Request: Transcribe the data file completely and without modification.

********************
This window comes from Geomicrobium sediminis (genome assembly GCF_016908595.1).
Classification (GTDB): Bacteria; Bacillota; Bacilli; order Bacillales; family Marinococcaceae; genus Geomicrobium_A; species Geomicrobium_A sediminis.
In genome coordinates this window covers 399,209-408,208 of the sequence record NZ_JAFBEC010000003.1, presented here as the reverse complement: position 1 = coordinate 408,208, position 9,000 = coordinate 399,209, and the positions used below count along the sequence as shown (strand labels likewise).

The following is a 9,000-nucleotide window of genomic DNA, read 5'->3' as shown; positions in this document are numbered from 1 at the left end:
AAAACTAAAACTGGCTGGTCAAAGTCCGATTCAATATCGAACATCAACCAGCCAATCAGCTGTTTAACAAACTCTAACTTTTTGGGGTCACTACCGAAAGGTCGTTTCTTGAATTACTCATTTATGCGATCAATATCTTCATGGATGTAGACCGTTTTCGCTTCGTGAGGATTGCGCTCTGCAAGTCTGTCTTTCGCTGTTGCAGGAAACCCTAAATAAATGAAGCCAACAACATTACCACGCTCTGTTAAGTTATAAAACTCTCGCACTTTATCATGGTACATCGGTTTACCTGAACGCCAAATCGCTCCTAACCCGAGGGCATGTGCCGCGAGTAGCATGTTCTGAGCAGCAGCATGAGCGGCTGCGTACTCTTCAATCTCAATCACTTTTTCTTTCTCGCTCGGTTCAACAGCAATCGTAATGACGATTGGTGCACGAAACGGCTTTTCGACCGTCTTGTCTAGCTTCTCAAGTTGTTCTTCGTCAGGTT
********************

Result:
This window comes from Geomicrobium sediminis (genome assembly GCF_016908595.1).
Classification (GTDB): Bacteria; Bacillota; Bacilli; order Bacillales; family Marinococcaceae; genus Geomicrobium_A; species Geomicrobium_A sediminis.
In genome coordinates this window covers 399,209-408,208 of the sequence record NZ_JAFBEC010000003.1, presented here as the reverse complement: position 1 = coordinate 408,208, position 9,000 = coordinate 399,209, and the positions used below count along the sequence as shown (strand labels likewise).

The following is a 9,000-nucleotide window of genomic DNA, read 5'->3' as shown; positions in this document are numbered from 1 at the left end:
AAAACTAAAACTGGCTGGTCAAAGTCCGATTCAATATCGAACATCAACCAGCCAATCAGCTGTTTAACAAACTCTAACTTTTTGGGGTCACTACCGAAAGGTCGTTTCTTGAATTACTCATTTATGCGATCAATATCTTCATGGATGTAGACCGTTTTCGCTTCGTGAGGATTGCGCTCTGCAAGTCTGTCTTTCGCTGTTGCAGGAAACCCTAAATAAATGAAGCCAACAACATTACCACGCTCTGTTAAGTTATAAAACTCTCGCACTTTATCATGGTACATCGGTTTACCTGAACGCCAAATCGCTCCTAACCCGAGGGCATGTGCCGCGAGTAGCATGTTCTGAGCAGCAGCATGAGCGGCTGCGTACTCTTCAATCTCAATCACTTTTTCTTTCTCGCTCGGTTCAACAGCAATCGTAATGACGATTGGTGCACGAAACGGCTTTTCGACCGTCTTGTCTAGCTTCTCAAGTTGTTCTTCGTCAGGTT